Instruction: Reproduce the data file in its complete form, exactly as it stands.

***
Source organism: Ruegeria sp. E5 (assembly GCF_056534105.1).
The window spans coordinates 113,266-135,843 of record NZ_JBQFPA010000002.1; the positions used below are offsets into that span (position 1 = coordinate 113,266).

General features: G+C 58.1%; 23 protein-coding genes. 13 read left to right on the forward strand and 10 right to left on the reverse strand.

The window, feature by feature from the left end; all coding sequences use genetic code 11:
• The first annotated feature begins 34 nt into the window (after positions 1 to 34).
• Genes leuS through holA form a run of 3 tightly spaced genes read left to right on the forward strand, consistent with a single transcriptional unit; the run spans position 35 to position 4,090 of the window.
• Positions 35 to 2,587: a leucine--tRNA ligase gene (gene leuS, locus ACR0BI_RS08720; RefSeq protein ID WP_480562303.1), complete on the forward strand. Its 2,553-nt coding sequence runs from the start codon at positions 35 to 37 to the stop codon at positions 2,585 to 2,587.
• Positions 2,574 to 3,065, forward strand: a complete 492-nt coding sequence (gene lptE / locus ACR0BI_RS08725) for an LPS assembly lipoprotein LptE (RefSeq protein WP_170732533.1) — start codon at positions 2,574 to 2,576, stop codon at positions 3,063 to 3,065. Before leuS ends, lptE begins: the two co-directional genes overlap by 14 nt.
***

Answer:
Source organism: Ruegeria sp. E5 (assembly GCF_056534105.1).
The window spans coordinates 113,266-135,843 of record NZ_JBQFPA010000002.1; the positions used below are offsets into that span (position 1 = coordinate 113,266).

General features: G+C 58.1%; 23 protein-coding genes. 13 read left to right on the forward strand and 10 right to left on the reverse strand.

The window, feature by feature from the left end; all coding sequences use genetic code 11:
• The first annotated feature begins 34 nt into the window (after positions 1 to 34).
• Genes leuS through holA form a run of 3 tightly spaced genes read left to right on the forward strand, consistent with a single transcriptional unit; the run spans position 35 to position 4,090 of the window.
• Positions 35 to 2,587: a leucine--tRNA ligase gene (gene leuS, locus ACR0BI_RS08720; RefSeq protein ID WP_480562303.1), complete on the forward strand. Its 2,553-nt coding sequence runs from the start codon at positions 35 to 37 to the stop codon at positions 2,585 to 2,587.
• Positions 2,574 to 3,065, forward strand: a complete 492-nt coding sequence (gene lptE / locus ACR0BI_RS08725) for an LPS assembly lipoprotein LptE (RefSeq protein WP_170732533.1) — start codon at positions 2,574 to 2,576, stop codon at positions 3,063 to 3,065. Before leuS ends, lptE begins: the two co-directional genes overlap by 14 nt.